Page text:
"A portrait is a picture in which there is just a tiny little something not quite right about the mouth." -- John Singer Sargent

Monday, July 25, 2016

John Peter Gabriel Muhlenberg

"A Time to Pray and a Time to Fight"

This 2008 statue of John Peter Gabriel Muhlenberg by Gary Casteel stands in front of the Shenandoah County Courthouse in Woodstock  Virginia. Here's Gary Casteel scupting this piece. This picture is his calling-card.

Gary Casteel
Historical Artist
Legend has it that Peter Muhlenberg preacher at both the Lutheran and Episcopal congregations in Woodstock preached a sermon from Ecclesiastes on January 23rd 1776 and finished by saying "There is a time to pray and a time to Fight, and this is the Time to Fight!" tearing off his back clerical robe to reveal  a Continental Officer's uniform and proceeding to recruit his parishioners for the Continental Army. Gary Casteel's statue shows Muhlenberg in the act of removing his clerical robe and revealing his Continental uniform.

 This story first appeared 75 years after the event in a book by a Muhlenberg descendant. Henry A. Muhlenberg told the story this way.
"[H]e said that, in the language of holy writ, there was a time for all things. a time to preach and a time to pray. but those times had passed away; and in a voice that re-echoed through the church like a trumpet blast, 'that there was a time to fight, and that time had now come'

The sermon finished, he pronounced the benediction. A breathless stillness brooded Over the congregation. Deliberately pulling off the gown, which had thus far covered his martial figure, he stood before them a girded warrior; and descending from the pulpit, ordered drums at the church door beat for recruits. Then followed a scene to which even the American Revolution, rich as it is in bright examples of the patriotic devotion of the people, affords no parallel. His audience, excited in the highest degree by the impassioned words which had fallen from his lips, flocked around him, eager to be ranked among his followers. Old men were seen bringing forward their children, wives Their husbands, and widowed mothers their sons, sending them under his paternal care to fight the battles of their country. It must have been a noble sight, and the cause thus supported could not fail." -- Henry Augustus Muhlenberg, The life of Major-General Peter Muhlenberg: of the Revolutionary Army, 1848.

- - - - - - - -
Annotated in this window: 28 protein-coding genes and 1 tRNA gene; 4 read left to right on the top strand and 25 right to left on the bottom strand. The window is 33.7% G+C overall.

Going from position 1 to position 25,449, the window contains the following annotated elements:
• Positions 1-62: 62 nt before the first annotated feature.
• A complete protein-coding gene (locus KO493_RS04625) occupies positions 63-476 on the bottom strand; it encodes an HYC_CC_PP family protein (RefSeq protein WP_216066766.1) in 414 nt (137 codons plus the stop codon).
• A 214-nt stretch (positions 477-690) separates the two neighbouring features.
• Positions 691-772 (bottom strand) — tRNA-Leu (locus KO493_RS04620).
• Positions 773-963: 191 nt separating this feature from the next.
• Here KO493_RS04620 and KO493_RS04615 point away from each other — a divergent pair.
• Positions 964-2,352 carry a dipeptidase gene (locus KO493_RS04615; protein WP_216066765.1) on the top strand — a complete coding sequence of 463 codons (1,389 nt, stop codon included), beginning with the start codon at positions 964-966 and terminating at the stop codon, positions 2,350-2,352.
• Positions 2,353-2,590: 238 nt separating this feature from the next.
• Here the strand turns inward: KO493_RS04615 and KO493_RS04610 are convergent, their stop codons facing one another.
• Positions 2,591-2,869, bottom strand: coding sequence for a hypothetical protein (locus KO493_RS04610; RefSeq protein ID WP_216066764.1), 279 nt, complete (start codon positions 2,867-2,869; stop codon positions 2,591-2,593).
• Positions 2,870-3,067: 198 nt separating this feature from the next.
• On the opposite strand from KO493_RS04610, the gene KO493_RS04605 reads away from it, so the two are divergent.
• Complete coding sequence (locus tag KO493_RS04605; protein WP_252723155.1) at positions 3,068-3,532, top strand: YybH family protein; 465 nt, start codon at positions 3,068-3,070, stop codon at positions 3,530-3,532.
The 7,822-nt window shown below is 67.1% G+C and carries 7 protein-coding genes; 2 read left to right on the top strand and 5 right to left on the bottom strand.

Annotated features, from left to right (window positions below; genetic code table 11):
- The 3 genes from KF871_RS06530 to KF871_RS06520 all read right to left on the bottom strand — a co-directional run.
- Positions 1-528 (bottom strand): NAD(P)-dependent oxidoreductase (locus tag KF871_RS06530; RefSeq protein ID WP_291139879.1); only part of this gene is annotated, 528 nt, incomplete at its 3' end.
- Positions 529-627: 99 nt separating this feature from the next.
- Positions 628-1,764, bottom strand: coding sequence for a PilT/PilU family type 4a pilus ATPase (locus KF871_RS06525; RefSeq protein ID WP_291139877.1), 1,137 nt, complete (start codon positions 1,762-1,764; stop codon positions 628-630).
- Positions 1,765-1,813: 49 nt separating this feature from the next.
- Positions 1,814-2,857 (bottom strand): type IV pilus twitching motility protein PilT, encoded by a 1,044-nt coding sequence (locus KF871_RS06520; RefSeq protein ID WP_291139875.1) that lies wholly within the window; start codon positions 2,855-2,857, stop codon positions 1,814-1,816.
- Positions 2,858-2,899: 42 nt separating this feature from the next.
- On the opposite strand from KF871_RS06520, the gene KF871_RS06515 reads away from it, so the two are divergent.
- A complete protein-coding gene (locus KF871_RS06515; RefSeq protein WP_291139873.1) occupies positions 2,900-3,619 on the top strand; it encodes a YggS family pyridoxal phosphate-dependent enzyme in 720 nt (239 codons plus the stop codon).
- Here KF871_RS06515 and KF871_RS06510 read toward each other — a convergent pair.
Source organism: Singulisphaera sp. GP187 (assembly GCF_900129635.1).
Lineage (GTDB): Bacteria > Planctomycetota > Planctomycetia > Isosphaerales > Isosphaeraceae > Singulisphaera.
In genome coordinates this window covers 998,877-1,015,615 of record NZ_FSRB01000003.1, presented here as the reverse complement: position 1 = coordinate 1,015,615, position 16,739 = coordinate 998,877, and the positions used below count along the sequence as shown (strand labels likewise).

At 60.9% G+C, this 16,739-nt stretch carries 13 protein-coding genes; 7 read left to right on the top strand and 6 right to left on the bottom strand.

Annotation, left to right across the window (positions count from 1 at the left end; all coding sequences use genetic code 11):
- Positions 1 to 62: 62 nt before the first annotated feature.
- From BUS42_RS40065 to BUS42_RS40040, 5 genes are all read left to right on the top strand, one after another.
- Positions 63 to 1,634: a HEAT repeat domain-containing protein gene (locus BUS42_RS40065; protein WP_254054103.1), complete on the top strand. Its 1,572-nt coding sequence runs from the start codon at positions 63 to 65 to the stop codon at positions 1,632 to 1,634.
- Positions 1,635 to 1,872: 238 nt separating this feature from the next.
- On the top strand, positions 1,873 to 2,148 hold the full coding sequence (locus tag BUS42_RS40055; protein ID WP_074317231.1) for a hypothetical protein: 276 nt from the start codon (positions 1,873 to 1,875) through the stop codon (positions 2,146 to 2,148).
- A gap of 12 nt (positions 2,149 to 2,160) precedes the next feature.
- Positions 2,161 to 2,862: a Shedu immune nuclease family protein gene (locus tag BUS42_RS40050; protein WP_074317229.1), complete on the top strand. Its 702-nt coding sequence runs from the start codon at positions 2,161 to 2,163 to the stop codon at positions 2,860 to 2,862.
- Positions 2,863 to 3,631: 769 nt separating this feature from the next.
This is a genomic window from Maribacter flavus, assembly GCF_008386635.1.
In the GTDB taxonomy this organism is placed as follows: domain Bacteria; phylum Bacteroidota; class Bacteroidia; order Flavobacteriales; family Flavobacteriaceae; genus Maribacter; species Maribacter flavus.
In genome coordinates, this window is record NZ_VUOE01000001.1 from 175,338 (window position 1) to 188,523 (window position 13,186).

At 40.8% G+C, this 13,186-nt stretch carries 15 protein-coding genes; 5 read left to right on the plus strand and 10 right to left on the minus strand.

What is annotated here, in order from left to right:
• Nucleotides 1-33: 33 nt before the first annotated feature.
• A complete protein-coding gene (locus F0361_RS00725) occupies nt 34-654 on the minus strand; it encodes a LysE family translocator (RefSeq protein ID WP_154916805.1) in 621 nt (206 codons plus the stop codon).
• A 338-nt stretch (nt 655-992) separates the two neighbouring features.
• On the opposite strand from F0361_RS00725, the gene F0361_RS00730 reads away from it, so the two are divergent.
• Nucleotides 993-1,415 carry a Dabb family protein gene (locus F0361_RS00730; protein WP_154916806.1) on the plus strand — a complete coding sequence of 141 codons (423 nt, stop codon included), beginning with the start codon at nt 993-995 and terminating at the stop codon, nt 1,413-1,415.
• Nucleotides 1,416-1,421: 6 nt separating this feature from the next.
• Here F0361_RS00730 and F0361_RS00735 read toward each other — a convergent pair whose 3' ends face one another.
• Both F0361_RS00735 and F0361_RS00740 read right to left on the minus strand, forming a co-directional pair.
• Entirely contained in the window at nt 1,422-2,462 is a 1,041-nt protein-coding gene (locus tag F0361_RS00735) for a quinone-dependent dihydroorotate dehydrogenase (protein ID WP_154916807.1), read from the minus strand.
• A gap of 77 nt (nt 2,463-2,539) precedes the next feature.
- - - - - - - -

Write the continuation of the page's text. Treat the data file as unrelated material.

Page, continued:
This illustration of Peter Muhlenberg in his Continental uniform appeared in Henry Muhlenberg's book.

Although highly suspicious and widely debunked, the story continues to capture peoples imaginations. Here Rev. William Cook tells the tale.

Peter Muhlenberg's brother Frederick had his own myth. See: The Portrait Gallery: Frederick Augustus Conrad Muhlenberg

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